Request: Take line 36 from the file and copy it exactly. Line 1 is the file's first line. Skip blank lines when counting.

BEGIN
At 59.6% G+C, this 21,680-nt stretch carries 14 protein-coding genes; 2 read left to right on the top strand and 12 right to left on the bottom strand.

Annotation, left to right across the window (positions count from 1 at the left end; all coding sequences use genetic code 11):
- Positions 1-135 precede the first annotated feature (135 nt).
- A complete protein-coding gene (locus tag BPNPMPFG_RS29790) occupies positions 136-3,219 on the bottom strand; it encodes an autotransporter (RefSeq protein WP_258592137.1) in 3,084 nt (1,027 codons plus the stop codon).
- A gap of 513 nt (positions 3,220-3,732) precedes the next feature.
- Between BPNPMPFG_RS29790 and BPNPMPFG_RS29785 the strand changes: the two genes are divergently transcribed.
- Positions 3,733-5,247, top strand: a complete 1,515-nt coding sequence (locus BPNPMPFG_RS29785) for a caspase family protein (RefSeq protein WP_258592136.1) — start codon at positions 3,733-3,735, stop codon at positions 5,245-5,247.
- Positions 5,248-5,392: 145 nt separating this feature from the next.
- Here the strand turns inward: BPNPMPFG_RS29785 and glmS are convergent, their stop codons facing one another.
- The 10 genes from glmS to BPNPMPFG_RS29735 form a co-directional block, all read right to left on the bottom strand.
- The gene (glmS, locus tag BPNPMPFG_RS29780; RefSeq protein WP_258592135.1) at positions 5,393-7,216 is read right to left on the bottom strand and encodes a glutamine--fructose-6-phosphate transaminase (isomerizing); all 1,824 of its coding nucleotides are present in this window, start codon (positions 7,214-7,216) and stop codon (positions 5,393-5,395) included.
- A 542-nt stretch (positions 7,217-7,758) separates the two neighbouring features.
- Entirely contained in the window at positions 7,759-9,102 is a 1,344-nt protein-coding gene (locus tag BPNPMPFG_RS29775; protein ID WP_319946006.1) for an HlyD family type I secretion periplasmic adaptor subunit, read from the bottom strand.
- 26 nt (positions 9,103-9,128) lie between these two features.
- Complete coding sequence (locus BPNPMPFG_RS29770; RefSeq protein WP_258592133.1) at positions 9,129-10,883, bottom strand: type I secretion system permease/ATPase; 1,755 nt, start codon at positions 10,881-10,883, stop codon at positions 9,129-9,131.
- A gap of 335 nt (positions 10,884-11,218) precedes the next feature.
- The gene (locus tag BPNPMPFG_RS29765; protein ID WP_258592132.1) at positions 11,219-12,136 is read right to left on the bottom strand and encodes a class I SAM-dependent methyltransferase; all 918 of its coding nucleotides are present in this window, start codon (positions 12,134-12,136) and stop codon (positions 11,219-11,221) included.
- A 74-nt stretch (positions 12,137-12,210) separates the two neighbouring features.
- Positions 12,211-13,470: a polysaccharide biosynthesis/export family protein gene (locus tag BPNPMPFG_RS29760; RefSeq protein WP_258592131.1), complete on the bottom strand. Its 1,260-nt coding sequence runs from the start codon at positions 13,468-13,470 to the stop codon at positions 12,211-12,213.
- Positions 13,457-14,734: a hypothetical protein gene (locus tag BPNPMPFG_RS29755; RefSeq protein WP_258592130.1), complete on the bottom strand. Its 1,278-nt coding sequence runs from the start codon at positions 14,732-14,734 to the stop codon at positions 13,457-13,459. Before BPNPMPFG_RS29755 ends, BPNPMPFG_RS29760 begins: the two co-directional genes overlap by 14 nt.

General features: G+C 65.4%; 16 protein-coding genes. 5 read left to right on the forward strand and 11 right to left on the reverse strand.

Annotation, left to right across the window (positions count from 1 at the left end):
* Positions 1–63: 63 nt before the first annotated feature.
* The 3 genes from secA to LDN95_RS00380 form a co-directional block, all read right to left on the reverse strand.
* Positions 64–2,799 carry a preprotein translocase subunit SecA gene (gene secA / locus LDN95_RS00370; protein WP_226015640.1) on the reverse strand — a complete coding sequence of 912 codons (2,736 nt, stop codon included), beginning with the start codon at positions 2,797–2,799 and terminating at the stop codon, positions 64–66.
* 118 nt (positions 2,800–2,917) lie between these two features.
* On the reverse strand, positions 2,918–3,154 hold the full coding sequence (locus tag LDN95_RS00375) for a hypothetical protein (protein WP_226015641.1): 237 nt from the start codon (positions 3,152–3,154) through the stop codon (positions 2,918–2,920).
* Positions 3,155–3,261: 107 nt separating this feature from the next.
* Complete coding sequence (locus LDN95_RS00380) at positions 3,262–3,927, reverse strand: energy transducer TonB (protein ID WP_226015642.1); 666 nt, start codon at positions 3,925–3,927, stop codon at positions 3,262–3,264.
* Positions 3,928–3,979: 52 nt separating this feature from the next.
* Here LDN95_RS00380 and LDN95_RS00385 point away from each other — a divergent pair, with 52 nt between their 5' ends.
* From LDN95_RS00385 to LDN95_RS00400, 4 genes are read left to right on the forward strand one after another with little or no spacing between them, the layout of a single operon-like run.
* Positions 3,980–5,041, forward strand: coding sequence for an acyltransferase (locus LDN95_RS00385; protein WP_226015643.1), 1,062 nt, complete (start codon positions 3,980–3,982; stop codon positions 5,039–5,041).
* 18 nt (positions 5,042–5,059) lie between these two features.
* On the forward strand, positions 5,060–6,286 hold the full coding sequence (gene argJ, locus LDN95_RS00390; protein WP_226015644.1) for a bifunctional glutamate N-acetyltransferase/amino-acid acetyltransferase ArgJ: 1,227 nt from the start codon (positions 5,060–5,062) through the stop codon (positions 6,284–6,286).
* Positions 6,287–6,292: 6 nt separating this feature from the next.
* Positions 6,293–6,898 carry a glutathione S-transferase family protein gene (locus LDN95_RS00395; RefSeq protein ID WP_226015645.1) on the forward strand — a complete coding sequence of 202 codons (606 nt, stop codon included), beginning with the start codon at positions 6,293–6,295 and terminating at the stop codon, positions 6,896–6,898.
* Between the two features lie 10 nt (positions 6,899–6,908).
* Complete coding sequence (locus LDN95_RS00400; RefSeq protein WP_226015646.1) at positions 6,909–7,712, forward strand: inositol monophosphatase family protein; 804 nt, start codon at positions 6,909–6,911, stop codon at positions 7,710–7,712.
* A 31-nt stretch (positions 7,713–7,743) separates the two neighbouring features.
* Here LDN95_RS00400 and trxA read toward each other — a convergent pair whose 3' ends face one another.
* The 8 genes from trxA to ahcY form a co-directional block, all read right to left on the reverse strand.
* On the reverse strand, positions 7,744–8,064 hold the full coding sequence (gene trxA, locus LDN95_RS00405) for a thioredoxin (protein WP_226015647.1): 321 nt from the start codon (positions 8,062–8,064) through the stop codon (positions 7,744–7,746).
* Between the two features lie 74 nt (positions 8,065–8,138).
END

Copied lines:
* Positions 6,287–6,292: 6 nt separating this feature from the next.